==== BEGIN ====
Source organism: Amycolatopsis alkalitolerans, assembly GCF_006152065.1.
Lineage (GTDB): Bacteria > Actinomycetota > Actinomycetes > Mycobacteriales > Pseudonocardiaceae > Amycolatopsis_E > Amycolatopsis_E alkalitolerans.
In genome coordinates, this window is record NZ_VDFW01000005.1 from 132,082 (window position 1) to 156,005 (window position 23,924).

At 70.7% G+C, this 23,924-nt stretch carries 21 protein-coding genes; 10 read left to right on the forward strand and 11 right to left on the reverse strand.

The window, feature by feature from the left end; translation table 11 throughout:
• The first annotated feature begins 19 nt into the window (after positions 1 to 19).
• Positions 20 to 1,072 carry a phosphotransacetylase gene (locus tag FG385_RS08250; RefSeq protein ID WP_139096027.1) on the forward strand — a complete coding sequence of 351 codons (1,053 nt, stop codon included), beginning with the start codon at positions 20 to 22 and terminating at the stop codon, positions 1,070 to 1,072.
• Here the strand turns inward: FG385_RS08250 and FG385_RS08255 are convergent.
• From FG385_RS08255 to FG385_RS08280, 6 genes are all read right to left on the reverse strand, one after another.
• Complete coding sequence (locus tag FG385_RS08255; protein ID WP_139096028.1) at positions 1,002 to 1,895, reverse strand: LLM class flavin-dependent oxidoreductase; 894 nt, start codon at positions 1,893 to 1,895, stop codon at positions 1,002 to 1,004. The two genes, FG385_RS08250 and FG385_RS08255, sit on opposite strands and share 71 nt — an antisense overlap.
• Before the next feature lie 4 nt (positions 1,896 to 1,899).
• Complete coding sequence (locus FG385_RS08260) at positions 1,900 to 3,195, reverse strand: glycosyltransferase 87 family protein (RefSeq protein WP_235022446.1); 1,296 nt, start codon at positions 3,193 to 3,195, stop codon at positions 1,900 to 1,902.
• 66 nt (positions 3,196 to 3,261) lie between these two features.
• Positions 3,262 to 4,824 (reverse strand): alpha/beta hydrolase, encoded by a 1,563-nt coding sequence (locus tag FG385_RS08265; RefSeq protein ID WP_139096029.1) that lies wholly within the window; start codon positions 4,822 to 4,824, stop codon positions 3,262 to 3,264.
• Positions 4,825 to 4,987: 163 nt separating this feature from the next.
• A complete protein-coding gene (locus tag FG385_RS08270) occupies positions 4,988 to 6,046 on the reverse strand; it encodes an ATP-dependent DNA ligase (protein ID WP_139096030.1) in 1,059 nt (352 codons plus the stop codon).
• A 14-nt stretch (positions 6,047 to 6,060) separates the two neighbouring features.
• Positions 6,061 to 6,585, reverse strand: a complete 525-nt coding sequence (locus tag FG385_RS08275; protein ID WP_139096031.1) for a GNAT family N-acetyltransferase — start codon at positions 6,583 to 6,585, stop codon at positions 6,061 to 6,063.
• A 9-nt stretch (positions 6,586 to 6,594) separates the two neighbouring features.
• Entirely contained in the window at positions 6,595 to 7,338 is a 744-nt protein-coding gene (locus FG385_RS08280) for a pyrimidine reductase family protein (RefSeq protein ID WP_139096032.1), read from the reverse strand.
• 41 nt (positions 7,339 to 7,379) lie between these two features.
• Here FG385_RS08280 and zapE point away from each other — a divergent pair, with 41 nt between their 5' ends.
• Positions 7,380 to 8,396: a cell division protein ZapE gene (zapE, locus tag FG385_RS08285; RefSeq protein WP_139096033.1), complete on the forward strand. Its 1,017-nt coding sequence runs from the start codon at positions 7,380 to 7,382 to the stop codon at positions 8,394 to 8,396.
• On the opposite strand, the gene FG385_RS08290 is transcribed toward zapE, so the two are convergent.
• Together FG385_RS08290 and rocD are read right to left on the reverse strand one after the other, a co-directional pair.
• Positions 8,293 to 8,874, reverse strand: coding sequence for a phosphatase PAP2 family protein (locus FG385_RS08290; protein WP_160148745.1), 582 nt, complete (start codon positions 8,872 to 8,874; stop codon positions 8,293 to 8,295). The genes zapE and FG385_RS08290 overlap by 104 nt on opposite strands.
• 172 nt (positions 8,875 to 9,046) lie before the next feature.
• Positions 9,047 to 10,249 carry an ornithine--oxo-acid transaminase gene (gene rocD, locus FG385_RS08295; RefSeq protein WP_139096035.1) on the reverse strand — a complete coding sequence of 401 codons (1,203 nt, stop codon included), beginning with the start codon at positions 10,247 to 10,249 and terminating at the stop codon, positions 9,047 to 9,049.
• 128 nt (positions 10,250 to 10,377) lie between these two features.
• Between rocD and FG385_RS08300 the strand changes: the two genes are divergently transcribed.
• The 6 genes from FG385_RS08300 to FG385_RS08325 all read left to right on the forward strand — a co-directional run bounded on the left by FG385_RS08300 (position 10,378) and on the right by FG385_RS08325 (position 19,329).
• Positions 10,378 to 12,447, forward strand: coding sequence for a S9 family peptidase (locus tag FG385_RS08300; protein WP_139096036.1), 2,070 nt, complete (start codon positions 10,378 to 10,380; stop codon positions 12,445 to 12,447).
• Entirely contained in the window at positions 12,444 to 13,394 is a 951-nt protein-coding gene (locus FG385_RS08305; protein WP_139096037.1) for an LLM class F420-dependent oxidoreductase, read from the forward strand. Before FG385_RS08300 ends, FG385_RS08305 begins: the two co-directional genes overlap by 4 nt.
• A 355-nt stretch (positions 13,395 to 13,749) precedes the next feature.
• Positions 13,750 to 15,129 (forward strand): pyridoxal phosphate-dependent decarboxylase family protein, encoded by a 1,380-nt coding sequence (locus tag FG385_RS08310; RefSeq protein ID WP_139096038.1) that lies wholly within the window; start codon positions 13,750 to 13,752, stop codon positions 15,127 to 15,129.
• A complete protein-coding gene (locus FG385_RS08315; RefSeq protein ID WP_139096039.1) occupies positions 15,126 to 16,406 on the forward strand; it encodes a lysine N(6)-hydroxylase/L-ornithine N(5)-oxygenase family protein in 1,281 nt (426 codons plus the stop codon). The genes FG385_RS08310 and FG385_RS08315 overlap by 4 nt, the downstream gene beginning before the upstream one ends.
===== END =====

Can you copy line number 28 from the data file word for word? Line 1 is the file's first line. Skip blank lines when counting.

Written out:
• Positions 9,047 to 10,249 carry an ornithine--oxo-acid transaminase gene (gene rocD, locus FG385_RS08295; RefSeq protein WP_139096035.1) on the reverse strand — a complete coding sequence of 401 codons (1,203 nt, stop codon included), beginning with the start codon at positions 10,247 to 10,249 and terminating at the stop codon, positions 9,047 to 9,049.